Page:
Both musical films and adventure games use rules and conventions to justify breaks in fictional coherency. While the non-musical scene of a musical will be coherent in its application of normality, the moment the characters begin singing and dancing, this coherency is abandoned, justified instead by the convention of the genre that people must sing and dance in choreographed performances. Games, too, fall back on rules and convention to justify a lapse in fictional coherency during playable segments. To a gamer unfamiliar with the conventions of third-person platformers and action games, watching one bullet cripple Nathan Drake in one of Uncharted 2's cutscenes after the last two hundred bullets seemingly had no effect could be very frustrating. While the cutscene relies on the fictional coherency of the presented world that bullets hurt, the playable segments rely on the game's rule that health will recharge over time if the player is not shot again straightaway.
These parallels that adventure games (still a relatively young form of presenting stories) share with musicals (an older, perhaps more confident genre) are worth acknowledging for a variety of reasons. Just as all musical films use a blend of integrated and non-integrated performances, we can learn how games could better integrate some playable segments while also justifying the inclusion of non-integrated segments within the same game. In other words, the story can be progressed during gameplay, but gameplay that doesn't progress the story is no less valid.
For me, playable segments sitting at the non-integrated end of the spectrum would be the long grinds in an RPG like Final Fantasy VII, the repeated corridors of levels like Halo's Library, the jungle-gym climbing sections of Uncharted 2, wandering Fallout 3's wasteland between quests. All of these sections are fun (though, some will disagree with my Halo example), yet none, in my opinion, explicitly move the plot towards completion. More integrated segments would be fighting Sephiroth, blowing up the Pillar of Autumn to destroy the Halo Ring, sneaking into the Turkish Museum, leaving Vault 101 for the first time. These segments are playable and progress the story. These examples are, of course, subjective and open to much debate. It could be argued that every step taken in every game progresses the plot and is an important action to the overall experience, but that does not invalidate the theory--it could also be argued that every song of a musical brings us closer to the end of the film.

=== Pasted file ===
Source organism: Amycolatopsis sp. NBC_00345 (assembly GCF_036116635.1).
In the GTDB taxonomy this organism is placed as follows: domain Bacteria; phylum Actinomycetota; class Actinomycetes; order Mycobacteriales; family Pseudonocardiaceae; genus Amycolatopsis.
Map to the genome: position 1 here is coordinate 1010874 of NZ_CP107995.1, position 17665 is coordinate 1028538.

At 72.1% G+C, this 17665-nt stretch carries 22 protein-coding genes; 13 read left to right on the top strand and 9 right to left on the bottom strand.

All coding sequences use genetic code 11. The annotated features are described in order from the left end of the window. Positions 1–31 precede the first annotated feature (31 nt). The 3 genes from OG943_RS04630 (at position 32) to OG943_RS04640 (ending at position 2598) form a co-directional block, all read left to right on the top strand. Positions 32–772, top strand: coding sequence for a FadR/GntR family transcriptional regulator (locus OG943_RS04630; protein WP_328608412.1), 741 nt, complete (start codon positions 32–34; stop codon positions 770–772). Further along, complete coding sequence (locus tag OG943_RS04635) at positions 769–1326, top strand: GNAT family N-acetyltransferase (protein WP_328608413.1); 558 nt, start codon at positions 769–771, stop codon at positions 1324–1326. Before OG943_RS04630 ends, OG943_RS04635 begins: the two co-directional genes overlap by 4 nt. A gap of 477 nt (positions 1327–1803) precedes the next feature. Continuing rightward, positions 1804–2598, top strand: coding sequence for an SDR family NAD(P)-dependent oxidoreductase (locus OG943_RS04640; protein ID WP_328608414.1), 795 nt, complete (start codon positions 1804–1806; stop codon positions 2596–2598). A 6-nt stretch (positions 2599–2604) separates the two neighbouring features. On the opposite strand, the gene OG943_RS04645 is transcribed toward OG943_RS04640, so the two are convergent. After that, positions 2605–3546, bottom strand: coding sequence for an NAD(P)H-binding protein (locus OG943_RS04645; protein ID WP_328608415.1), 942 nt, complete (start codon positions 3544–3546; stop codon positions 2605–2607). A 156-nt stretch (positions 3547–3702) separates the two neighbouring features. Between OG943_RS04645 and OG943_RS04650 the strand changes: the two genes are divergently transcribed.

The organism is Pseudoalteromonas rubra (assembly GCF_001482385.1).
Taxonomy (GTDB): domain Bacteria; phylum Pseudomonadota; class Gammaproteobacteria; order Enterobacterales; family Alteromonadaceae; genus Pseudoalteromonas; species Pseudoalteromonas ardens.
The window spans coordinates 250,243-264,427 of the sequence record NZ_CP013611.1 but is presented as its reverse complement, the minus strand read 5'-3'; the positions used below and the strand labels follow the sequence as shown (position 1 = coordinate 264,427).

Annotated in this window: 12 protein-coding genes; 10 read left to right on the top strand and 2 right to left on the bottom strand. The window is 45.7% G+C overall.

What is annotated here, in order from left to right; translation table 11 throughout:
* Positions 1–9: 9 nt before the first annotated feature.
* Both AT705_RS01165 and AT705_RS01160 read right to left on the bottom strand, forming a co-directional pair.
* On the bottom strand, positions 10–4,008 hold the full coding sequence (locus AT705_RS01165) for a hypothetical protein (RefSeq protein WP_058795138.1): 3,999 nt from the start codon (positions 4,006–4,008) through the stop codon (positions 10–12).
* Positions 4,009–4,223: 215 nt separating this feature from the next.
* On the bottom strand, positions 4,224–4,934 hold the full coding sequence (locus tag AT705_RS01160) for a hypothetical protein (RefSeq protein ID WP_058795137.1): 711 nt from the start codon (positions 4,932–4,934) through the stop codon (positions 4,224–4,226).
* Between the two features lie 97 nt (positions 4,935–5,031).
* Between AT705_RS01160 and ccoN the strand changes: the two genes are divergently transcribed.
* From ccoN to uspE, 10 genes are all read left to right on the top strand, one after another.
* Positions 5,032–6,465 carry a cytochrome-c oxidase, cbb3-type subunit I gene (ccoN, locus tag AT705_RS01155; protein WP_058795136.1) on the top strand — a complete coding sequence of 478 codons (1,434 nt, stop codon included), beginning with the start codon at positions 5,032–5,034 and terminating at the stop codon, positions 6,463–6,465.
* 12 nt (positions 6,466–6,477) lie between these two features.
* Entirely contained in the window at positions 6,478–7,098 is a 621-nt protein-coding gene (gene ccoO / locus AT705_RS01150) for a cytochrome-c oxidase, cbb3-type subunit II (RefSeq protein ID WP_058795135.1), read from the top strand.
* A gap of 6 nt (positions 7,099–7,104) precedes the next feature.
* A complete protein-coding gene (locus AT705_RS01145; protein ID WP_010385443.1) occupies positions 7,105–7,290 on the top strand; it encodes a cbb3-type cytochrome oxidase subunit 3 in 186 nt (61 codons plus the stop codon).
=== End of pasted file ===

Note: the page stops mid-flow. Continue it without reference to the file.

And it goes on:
I still do not watch musicals often. However, as I am now more appreciative of the genre's rules and conventions as fundamentally more important than fictional coherency, I am able to appreciate the genre. Musicals such as The Sound of Music and Sweeney Todd show that a musical can be constructed on any ration of integrated and non-integrated performances to present a vast variety of themes. Games too, just like musicals in their own youth, are capable of expanding to present a far a broader variety of themes than they currently do. Certainly, many early musicals conformed to the 'backstage musical' structure of characters putting on a show merely to give an excuse to perform lots of songs and dances, but are the blank-slate space marines of adventure games today any better?
Perhaps by looking at how musicals take advantage of narrative when it is needed but ignore it when it is not needed, games may learn to exploit narrative in a similar fashion to craft more creative integrated playable segments, but also to grow more self-confident to accept non-integrated playable segments that don't forward the plot, but don't have to either. Ultimately, analysing the punctuated story progression of musical films would be more useful for understanding how game stories progress than looking at more traditionally linear genres.